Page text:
The Next Goldrush? MultiTouch Screen Apps

The Holy Grail of screen technology is the gesture-activated virtual screen portrayed in Stephen Spielberg’s 2002 blockbuster futuristic film Minority Report. Technologists inspired by the brilliant effects have been laboring ever since to interact with screen images, getting them to do what we want them to do by a mere wave of the hand or point of an index finger.

The iPhone’s introduction of multitouch was an astounding innovation that brought Spielberg’s vision closer to actualization. But the Apple device still requires physical contact with the surface of the device, whereas the next generation of virtual screens will liberate our hands from any contact whatsoever.

Where are we on the continuum between touchscreens and Minority Report‘s magic one?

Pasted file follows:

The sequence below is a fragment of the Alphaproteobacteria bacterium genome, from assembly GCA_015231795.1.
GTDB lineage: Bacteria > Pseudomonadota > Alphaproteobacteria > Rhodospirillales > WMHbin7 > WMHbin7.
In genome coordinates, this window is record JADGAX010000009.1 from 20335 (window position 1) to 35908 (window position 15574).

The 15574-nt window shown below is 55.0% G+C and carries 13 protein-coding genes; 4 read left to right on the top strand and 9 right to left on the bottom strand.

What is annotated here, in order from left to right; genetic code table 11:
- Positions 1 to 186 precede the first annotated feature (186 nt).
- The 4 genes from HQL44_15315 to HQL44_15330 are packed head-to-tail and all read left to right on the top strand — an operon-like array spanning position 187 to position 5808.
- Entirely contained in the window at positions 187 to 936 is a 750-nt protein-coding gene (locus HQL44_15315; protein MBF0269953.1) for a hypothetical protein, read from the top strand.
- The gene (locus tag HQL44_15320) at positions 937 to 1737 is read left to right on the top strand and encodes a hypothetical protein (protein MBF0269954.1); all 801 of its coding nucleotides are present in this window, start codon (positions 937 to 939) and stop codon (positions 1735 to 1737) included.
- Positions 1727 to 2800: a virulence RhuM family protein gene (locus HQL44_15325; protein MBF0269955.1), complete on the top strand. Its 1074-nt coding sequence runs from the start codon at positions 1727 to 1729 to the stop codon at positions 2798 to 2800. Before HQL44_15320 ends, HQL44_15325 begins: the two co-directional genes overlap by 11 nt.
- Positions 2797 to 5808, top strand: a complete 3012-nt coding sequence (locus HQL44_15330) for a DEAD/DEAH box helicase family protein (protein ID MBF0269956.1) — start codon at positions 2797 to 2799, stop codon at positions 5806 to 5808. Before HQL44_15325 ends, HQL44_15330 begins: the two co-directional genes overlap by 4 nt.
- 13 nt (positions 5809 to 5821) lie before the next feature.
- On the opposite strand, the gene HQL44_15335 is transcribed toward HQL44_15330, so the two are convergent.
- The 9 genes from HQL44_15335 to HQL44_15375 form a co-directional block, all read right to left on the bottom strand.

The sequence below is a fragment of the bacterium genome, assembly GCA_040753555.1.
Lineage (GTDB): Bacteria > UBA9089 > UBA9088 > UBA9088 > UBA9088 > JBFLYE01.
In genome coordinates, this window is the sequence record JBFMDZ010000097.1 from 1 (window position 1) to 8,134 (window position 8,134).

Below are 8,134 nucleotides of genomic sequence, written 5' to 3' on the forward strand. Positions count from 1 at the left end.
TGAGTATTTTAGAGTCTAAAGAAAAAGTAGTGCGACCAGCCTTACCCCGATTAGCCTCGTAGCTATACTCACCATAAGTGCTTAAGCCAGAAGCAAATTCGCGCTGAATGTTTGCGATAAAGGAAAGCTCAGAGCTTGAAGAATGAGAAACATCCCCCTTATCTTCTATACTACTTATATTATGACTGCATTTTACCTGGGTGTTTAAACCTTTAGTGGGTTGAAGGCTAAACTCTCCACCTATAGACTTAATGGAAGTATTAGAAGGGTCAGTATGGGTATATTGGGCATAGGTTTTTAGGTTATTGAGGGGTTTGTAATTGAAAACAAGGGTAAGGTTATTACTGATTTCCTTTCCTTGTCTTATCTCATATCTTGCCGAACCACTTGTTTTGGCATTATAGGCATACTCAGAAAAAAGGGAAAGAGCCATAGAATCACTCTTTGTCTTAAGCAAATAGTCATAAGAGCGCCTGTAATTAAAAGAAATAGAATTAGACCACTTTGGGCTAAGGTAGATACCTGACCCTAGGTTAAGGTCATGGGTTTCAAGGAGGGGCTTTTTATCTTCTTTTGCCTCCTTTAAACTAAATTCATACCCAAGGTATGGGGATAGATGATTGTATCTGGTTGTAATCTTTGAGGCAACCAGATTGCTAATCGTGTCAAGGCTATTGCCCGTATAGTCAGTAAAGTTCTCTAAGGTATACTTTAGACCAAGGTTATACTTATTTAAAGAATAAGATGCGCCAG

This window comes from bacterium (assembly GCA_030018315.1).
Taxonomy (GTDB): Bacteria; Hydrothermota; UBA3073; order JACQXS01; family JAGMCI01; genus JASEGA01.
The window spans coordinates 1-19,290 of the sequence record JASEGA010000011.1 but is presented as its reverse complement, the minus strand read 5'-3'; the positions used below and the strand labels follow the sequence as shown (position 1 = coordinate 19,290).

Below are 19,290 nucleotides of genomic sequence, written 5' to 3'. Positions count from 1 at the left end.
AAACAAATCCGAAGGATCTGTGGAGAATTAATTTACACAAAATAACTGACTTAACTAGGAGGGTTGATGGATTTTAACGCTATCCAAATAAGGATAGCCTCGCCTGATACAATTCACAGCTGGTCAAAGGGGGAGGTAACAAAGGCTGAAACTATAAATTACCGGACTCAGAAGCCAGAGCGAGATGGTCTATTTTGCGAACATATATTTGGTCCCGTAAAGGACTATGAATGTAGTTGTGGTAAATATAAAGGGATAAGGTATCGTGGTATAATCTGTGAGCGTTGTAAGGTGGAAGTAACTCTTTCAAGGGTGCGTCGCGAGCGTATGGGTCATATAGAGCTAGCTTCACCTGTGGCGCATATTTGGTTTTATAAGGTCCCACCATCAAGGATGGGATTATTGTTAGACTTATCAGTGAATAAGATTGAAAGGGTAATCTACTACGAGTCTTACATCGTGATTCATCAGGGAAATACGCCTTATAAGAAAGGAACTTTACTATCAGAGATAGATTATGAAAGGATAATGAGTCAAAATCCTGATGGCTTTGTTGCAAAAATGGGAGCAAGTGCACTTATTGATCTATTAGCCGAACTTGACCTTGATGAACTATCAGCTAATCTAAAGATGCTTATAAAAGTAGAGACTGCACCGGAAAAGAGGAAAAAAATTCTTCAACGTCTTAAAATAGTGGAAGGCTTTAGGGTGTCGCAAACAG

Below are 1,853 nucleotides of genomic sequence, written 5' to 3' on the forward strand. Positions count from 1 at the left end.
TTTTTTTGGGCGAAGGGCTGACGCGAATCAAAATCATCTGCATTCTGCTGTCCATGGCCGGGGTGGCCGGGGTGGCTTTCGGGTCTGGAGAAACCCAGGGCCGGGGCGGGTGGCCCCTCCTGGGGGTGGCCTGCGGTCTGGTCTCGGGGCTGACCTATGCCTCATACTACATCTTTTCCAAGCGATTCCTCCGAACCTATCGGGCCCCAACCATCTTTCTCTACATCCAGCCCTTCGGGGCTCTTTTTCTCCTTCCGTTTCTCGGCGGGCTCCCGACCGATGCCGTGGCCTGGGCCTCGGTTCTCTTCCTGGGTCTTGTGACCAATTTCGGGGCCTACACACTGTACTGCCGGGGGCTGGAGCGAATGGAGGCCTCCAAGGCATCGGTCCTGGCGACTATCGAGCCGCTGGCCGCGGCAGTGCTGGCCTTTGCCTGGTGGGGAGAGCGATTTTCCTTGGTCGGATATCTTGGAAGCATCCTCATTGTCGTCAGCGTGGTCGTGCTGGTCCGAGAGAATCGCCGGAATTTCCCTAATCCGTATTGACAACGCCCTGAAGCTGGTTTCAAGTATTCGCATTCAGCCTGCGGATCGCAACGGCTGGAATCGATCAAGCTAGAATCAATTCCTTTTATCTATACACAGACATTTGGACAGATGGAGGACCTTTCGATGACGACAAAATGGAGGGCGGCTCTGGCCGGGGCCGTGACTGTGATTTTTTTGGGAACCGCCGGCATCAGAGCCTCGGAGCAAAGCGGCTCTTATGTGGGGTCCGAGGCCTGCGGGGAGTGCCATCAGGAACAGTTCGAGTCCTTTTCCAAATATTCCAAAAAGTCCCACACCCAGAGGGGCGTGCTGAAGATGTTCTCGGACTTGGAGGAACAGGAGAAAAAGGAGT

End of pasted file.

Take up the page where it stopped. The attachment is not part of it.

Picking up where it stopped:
Rebounding from an Apple-led consumer flight to handhelds, a number of PC manufacturers are developing applications designed to lure consumers back to their desks and, according to Ashlee Vance of the New York Times (PC Touch Screens Move Ahead), high on the list are touchscreens. For instance, Hewlett-Packard is pushing the TouchSmart, a desktopper with an upright screen on which you can access every function with your stylus or index finger. TouchSmart offers a variety of great applications. Vance points out that “Customers can turn these machines into bespoke kiosks for, say, ordering merchandise at a sporting event or flipping through a menu while waiting at a restaurant.” Indeed, touch screens are commonly used for keeping track of tables and food orders at restaurants. They can also be embedded in homes to control lights, music, thermostat, etc., and in he kitchen to follow recipes.